That constitutes some evidence that the widespread incompetence I do see is really not a defect in capitalism. And all joking aside, my faith or rational confidence, as we Randians and post-Randians prefer is intact and always has been. What is the problem, then?
The free market, while the next thing to magic in its efficient transmission of information and coordination of goal-directed activity, is not actually magic. It, too, has limits. One of those limits is that it must operate within a given cultural environment.
Computer geeks don't seem to know the first thing about customer relations. That's because of the subculture they grew up in; and never has a stereotype turned out to be truer than the one about that subculture.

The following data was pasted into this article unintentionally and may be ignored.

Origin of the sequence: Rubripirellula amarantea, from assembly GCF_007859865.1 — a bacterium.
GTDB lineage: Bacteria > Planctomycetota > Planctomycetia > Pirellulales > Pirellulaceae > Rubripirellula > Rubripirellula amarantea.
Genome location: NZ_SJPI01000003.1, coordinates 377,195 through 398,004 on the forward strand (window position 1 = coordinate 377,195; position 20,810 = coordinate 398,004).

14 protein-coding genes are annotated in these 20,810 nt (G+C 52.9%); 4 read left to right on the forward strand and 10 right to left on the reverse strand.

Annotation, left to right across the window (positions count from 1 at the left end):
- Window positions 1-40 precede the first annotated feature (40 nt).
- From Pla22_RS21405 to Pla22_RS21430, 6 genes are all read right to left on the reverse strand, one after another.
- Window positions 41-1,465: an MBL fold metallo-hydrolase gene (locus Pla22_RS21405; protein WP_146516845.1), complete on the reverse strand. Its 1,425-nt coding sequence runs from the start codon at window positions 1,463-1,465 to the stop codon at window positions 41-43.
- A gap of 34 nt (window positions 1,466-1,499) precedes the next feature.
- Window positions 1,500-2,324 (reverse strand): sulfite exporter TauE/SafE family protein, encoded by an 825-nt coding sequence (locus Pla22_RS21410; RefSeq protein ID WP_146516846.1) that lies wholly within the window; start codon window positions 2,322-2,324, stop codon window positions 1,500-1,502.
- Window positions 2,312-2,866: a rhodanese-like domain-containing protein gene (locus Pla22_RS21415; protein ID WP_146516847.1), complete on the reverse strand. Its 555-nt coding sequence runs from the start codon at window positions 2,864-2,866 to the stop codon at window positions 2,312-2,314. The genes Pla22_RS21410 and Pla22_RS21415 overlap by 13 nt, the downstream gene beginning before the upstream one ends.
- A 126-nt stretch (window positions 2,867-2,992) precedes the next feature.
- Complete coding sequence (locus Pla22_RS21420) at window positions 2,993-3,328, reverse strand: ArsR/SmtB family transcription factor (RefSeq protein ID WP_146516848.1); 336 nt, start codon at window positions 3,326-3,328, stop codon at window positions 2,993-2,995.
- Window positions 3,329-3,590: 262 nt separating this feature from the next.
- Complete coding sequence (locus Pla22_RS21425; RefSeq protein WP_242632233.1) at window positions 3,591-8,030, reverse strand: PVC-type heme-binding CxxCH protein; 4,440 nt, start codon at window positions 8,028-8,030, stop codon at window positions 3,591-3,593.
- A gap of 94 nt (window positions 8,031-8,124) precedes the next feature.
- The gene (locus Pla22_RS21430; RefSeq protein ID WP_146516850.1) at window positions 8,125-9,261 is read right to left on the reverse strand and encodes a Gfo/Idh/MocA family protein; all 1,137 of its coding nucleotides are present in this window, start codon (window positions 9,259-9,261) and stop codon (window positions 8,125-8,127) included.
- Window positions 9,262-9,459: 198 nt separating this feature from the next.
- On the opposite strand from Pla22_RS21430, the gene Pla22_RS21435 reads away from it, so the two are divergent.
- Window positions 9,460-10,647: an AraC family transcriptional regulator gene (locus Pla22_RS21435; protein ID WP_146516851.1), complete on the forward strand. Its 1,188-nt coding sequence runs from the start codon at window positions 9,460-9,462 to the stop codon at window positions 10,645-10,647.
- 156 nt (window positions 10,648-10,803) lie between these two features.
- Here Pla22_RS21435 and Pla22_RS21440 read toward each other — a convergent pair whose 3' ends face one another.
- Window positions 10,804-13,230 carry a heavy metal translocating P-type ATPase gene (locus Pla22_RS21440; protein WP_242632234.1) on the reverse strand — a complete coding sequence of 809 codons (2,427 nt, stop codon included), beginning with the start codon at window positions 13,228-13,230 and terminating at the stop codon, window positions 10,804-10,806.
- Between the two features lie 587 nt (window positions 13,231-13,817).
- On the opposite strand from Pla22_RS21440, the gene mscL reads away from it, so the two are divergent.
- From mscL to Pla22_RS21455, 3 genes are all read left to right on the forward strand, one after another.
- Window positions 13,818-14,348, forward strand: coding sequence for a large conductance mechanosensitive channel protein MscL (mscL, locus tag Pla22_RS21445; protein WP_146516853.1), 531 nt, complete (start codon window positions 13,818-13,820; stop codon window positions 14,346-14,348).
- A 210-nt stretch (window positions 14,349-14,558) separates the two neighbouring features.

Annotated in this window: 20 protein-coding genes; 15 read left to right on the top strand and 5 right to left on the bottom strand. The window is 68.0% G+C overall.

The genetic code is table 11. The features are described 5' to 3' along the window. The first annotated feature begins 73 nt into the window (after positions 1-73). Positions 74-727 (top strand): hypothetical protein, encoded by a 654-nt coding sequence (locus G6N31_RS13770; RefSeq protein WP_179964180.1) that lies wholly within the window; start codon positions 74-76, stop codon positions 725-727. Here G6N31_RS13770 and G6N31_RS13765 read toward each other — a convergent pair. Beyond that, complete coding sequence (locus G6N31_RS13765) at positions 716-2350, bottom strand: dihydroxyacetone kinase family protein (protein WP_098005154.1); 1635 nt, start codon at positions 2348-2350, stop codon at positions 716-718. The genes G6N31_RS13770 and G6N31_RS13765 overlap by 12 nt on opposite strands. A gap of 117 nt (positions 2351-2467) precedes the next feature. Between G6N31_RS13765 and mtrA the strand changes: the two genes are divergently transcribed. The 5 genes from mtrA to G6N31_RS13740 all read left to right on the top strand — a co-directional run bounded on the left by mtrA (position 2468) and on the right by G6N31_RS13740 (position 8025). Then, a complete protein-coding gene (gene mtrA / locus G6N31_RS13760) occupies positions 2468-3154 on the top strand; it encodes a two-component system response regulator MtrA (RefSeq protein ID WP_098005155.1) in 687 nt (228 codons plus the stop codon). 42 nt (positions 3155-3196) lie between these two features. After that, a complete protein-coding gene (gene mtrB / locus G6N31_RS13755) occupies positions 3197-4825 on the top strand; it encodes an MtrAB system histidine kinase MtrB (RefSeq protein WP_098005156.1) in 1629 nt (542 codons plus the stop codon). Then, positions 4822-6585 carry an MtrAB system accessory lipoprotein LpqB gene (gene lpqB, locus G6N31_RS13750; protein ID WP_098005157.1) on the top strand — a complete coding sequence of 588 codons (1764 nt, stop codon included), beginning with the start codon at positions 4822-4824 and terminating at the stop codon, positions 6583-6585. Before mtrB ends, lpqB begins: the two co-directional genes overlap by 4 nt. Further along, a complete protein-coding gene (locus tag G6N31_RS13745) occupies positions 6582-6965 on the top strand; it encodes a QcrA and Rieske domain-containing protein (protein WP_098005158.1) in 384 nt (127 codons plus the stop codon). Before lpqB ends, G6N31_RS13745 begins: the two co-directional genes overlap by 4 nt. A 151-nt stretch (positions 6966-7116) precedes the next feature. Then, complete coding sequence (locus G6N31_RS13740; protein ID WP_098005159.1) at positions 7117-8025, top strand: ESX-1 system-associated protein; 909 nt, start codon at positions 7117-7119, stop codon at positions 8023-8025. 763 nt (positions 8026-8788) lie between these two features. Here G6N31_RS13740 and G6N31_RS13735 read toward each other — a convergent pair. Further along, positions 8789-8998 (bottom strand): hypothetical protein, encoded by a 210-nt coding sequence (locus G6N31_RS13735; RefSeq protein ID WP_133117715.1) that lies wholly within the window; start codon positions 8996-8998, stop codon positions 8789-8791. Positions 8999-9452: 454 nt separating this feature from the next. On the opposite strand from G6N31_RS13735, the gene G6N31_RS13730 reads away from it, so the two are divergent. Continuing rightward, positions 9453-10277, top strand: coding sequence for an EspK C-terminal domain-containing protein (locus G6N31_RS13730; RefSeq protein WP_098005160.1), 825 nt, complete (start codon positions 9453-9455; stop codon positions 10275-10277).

Now, one would think that the ineluctable forces of the market would differentially reward the statistical "sports" within the computer culture who understand common English a little better, who have at least a pinkie-finger grasp of basic business standards, and who have a shimmering memory of once hearing, sometime in the distant past, something about how the customer is king. And you'd expect that market forces would proceed, then, to differentially reward the best within that select cohort, widen the cohort by encouraging new people to rise above the moronic level, and so on. Eventually it may happen, but if it's happening now, I think you'd be better entertained if you went out and eyeballed the progress of the nearest glacier.